Shadow and Light: The Transitory

Summer, 2004

Stephen Oliver

Three Poems

The Desert As Palimpsest
'St.Elmo's fire', 'fata Morgana', 'will-o-the-wisp',
'Castor and Pollux', 'ignis fatuus', 'corposant',

                        corpus sanctum, the sacred body made
                        the pale and foolish fire
blown thin over bombed out craters and rubble:

pink-mist (pingk mist) [US military slang] n.

A human body vaporized by 'bunker-busting'
bombs that leave only a 'pink-mist' as sole evidence

of human remains; a term first used by the US military
during the Afghanistan war in 2002.

                        Over the pottery-coloured deserts,
a pattern of stars wraps around the earthly vessel.

The Tigris river unwinds its bloody bandage at sunrise
through Baghdad, small-arms fire mingles with
                         the muezzin's call to the hour of prayer.

River mist or tankfire blur the stately date palms.

Baghdad is a display case, smashed, memory wiped;
in the Iraq National Museum, the night-filled corridors

reek oil-lit rags and the condensation of fear beading
the foreheads of the iconoclasts

                                   / the swarming rabble
looting the underground vaults
plundering Sumerian and Babylonian artifacts

from 5000 BCE, stone bulls,

cuneform tablets, ivory figurines, Nubian statuettes,
ceramic jars and urns --

Nineveh in fragments, Mesopotamia in ruins,

the City of Ur laid waste of its treasures in a city
cross hatched by tank tracks - back to an engraved

granite-quartz block, next to the trimmed hedge,
                       under the playing fountain
fronting Liberty Enterprises guided by the principle:

'war is the pressure valve of techno-determinism'.

Rashid the Pavement Artist
                         squats in the ruined market place
and makes a mosaic out of metal fragment

and glass shards - depicts scenes of Baghdad;

donkeys made of brick bits, Euphrates / Tygris rivers,
animal rib-bone curving back as scimitars

                        across a desert of potsherd:

life made frantic by the freedom anger engenders.

Let tribal memory float unperturbed upon
these two rivers where the sun places its golden harp.

Averroes holds in one hand 'intellect' in the other 'faith';
may peace descend on the desecration of this city.

Can the sandstorms erase the hanging question of
"double truth": is the shadow as real as the object that

casts it does ignorance make of anger a religion
are the lessons of destruction a philosophy to die by?

Bless this first land first witness to the Written Word. 

A Country Mile 
Consider the Lilies of the Field. Amongst landmines in Afghanistan, Bosnia, Eritrea,
Ethiopia, Mozambique, Angola, Cambodia, and Egypt - which tops the bill with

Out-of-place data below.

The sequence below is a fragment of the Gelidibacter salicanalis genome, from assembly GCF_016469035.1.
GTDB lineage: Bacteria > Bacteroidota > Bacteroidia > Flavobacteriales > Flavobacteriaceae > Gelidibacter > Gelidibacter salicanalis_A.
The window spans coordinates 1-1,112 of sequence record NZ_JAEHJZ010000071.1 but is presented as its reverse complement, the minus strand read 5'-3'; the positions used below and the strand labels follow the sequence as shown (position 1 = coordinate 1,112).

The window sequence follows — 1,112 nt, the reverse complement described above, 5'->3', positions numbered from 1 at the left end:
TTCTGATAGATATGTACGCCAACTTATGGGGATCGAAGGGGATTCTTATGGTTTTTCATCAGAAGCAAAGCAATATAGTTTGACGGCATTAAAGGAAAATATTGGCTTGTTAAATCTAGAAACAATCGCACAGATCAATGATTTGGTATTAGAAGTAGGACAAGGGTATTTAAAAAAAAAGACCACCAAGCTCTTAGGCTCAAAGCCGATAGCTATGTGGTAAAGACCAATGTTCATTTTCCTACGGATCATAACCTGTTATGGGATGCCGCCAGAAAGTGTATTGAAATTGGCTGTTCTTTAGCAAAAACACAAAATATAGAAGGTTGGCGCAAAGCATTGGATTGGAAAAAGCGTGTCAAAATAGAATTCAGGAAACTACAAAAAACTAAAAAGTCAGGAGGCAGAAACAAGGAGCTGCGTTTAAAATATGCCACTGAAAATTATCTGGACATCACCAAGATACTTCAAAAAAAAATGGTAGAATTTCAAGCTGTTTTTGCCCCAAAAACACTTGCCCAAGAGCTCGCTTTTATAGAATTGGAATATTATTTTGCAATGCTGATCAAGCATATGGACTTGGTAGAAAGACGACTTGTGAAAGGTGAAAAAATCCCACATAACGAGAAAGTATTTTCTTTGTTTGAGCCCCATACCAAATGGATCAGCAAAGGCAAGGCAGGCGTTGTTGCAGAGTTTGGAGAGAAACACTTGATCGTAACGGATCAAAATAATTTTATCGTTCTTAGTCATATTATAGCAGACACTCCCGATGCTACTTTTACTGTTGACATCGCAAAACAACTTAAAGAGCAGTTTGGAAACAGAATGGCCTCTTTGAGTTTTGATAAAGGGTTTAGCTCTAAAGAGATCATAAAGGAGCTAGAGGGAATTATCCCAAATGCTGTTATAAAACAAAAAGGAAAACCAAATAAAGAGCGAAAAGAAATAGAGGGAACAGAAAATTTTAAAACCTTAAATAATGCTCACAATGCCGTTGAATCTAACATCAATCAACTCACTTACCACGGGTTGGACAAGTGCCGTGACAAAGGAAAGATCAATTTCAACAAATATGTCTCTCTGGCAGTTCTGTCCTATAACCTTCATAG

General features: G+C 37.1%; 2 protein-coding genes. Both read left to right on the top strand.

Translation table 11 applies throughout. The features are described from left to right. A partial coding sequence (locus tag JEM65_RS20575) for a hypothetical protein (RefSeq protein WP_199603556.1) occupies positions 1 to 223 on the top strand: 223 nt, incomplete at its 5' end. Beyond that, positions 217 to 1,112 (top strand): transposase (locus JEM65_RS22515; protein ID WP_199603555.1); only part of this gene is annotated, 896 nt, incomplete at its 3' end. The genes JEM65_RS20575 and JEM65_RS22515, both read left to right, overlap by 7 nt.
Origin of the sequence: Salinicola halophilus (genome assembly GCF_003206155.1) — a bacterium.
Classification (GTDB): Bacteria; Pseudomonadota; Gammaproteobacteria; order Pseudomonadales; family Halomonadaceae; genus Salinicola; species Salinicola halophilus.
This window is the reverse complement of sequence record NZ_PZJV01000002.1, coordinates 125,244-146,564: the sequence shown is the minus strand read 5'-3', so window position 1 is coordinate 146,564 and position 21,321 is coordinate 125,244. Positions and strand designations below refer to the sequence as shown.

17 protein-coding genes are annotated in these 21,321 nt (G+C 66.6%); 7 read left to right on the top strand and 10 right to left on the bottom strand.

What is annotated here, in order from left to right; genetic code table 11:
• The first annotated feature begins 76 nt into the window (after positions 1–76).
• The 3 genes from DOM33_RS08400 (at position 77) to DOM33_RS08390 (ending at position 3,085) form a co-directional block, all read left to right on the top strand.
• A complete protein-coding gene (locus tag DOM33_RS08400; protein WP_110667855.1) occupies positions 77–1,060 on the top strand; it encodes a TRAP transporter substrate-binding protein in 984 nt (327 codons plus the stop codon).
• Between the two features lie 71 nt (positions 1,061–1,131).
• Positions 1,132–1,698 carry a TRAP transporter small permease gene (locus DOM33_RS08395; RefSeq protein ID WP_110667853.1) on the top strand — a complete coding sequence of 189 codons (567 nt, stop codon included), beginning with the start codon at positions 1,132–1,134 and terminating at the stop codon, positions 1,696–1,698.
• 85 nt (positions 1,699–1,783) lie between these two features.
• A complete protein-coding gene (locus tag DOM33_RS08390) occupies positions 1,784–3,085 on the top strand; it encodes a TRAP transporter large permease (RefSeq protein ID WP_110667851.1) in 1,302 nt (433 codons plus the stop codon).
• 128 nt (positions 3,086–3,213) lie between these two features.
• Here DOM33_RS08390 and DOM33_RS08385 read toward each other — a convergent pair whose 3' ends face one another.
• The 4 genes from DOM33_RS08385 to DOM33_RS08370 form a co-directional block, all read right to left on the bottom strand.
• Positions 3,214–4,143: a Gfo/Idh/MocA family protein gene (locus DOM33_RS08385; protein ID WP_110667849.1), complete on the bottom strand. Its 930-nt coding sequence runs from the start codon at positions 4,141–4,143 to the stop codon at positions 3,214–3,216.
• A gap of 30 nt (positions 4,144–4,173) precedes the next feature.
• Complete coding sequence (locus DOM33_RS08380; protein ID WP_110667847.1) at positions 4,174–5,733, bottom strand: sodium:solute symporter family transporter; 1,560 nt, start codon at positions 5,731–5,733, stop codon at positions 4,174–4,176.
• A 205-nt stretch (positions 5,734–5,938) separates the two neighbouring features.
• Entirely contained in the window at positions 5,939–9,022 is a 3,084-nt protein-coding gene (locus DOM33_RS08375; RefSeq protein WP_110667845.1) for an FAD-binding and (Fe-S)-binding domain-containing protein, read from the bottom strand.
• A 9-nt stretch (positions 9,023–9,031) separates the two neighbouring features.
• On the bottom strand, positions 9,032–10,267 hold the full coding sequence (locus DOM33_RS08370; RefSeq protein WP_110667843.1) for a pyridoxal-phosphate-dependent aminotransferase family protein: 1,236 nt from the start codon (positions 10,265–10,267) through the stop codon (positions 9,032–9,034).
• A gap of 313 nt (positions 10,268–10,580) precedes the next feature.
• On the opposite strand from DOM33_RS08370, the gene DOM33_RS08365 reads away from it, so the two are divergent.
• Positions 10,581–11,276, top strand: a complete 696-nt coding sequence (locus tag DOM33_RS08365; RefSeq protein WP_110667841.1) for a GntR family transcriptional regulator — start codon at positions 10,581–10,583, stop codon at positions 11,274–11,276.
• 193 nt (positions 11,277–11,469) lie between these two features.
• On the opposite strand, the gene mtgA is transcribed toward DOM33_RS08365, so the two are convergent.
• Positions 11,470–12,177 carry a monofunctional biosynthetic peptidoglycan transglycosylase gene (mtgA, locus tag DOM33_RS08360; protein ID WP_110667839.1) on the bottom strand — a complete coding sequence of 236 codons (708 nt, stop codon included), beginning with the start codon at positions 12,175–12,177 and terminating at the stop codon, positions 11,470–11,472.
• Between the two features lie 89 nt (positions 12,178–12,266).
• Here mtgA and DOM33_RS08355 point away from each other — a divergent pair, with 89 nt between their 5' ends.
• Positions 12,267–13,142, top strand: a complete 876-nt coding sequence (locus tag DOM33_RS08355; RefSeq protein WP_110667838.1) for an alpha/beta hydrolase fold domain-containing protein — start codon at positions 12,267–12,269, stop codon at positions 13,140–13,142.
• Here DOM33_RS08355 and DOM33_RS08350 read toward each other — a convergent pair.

twenty three million landmines. Wherever invading troops in retreat have left a tidal
slick of bone fragment, gobbets of flesh, stumps that were once children, old men,
women. Limbs vapourized.

            "Landmines Must Be Stopped" campaigns the UN. A small girl in a bright
dress picking up a shiny object. The dress made brighter. Consider the Lilies of the
Field, the exploding blooms of landmines, so spectacularly undramatic, a muffled
bang, a puff of smoke and dirt, from the safe distance of a news clip. Untidy air.

            But on a winter's night, bare branches before a rushing sky. A turbulent
moon. The earth smelling black, breathing, holding in these subcutaneous cysts, metal
implants, each a footpad for the crazy dance of death. Millions of them (est. twenty
years to clear at current rate) each with its own graven serial number, endlessly
patient, waiting the impress of heel, or lightly shifting step.

           This light over the land, made ancient by earlier habitations, wars, villages
and migrations, dismantling through the hours and days, over long stretches of time;
minefields - abandoned tracts of land. The Lilies of the Field so secure in their fate
that every spring they bloom here, as though announcing entrance to the cemetery
and underworld.
A Simple Tale 
On the destruction of two giant, ancient Buddha statues, near
Bamiyan in central Afghanistan, by the Taliban militia in the
Year of Our Lord, March 12, 2001.

In this stark country where light can be yellow
            it is difficult to measure time.

Bare mountains, seemingly carved, overlook
           ancient sea beds called deserts.

The Silk Road, or a tributary of it, drifted
           this way past the cliff face -

for a generation men on rickety scaffolding
           worked at the sandstone

to fashion the image deep into the cliff's face
           of a fifty metre high statue.

The mountain became grotto to the Buddha
            homaged by 1,700 years of dawns

and sunsets until the coming of the Iconoclasts
            in a drought-stricken land.

In two unhurried afternoons, much like any other,
            between the braying of donkeys,

with mortar fire and dynamite, they turned to
           dust and rubble the false idol.

The last piece to dissolve before dusk which is
            the traditional time for prayer -

was the impassive smile of the Buddha, and 500
            tons of face fell under the blast.